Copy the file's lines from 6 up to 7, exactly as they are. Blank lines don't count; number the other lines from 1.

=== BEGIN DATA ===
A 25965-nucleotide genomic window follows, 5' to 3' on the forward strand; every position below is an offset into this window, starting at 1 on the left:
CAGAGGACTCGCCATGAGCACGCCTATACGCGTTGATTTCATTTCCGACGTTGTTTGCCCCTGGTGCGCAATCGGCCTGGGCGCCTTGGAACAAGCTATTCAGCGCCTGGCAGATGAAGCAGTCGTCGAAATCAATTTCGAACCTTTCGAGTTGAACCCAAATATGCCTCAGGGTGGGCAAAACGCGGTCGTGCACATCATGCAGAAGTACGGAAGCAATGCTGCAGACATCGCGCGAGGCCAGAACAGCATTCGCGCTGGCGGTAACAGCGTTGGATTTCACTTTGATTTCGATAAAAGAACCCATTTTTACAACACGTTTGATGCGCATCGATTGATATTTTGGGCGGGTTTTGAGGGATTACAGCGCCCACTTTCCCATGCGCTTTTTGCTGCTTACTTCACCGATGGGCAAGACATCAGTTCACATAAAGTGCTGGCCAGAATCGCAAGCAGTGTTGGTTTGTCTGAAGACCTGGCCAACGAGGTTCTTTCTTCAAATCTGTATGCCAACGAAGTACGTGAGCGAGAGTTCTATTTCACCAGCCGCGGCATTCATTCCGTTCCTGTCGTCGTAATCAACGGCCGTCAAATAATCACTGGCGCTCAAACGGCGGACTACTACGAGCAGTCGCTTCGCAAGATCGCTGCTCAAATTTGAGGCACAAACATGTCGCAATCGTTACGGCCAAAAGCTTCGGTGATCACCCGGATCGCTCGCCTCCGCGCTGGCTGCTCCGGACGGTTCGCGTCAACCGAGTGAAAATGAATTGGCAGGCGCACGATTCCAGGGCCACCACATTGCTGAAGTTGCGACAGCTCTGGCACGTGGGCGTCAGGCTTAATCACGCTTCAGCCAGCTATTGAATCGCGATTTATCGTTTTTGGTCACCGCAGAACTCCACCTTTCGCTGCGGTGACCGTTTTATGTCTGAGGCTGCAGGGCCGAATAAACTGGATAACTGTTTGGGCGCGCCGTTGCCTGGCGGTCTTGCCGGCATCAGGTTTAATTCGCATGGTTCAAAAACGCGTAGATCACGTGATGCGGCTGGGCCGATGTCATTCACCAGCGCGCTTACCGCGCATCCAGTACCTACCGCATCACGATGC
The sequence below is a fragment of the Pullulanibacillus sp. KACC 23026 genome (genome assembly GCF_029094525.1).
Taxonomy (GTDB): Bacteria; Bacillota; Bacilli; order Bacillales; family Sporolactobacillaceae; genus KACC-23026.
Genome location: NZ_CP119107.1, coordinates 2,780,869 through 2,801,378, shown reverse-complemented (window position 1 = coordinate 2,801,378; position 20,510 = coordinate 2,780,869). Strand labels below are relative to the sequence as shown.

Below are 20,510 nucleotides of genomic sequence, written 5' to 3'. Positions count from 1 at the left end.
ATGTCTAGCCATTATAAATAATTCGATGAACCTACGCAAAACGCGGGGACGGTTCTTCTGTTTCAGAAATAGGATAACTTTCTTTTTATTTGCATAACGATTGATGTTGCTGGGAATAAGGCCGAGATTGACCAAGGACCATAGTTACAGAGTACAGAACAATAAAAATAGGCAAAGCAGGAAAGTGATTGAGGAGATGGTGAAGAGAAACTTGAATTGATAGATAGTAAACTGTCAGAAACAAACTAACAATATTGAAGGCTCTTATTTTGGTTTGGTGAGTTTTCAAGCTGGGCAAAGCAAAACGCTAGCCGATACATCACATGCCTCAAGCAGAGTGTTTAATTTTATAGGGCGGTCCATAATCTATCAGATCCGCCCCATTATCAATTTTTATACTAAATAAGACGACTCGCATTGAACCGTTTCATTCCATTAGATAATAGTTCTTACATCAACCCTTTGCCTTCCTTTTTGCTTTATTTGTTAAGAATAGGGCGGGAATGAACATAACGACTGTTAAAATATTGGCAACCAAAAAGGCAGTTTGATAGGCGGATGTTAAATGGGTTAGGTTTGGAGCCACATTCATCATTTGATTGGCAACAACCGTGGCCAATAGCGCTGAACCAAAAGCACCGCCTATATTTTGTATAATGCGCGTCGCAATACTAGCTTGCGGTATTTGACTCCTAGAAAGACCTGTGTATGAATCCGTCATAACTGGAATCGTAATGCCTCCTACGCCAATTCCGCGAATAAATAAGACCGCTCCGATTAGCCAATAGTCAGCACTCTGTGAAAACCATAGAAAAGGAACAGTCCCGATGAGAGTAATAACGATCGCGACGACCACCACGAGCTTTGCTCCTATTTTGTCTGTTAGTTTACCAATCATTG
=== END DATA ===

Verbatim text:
Below are 20,510 nucleotides of genomic sequence, written 5' to 3'. Positions count from 1 at the left end.
ATGTCTAGCCATTATAAATAATTCGATGAACCTACGCAAAACGCGGGGACGGTTCTTCTGTTTCAGAAATAGGATAACTTTCTTTTTATTTGCATAACGATTGATGTTGCTGGGAATAAGGCCGAGATTGACCAAGGACCATAGTTACAGAGTACAGAACAATAAAAATAGGCAAAGCAGGAAAGTGATTGAGGAGATGGTGAAGAGAAACTTGAATTGATAGATAGTAAACTGTCAGAAACAAACTAACAATATTGAAGGCTCTTATTTTGGTTTGGTGAGTTTTCAAGCTGGGCAAAGCAAAACGCTAGCCGATACATCACATGCCTCAAGCAGAGTGTTTAATTTTATAGGGCGGTCCATAATCTATCAGATCCGCCCCATTATCAATTTTTATACTAAATAAGACGACTCGCATTGAACCGTTTCATTCCATTAGATAATAGTTCTTACATCAACCCTTTGCCTTCCTTTTTGCTTTATTTGTTAAGAATAGGGCGGGAATGAACATAACGACTGTTAAAATATTGGCAACCAAAAAGGCAGTTTGATAGGCGGATGTTAAATGGGTTAGGTTTGGAGCCACATTCATCATTTGATTGGCAACAACCGTGGCCAATAGCGCTGAACCAAAAGCACCGCCTATATTTTGTATAATGCGCGTCGCAATACTAGCTTGCGGTATTTGACTCCTAGAAAGACCTGTGTATGAATCCGTCATAACTGGAATCGTAATGCCTCCTACGCCAATTCCGCGAATAAATAAGACCGCTCCGATTAGCCAATAGTCAGCACTCTGTGAAAACCATAGAAAAGGAACAGTCCCGATGAGAGTAATAACGATCGCGACGACCACCACGAGCTTTGCTCCTATTTTGTCTGTTAGTTTACCAATCATTG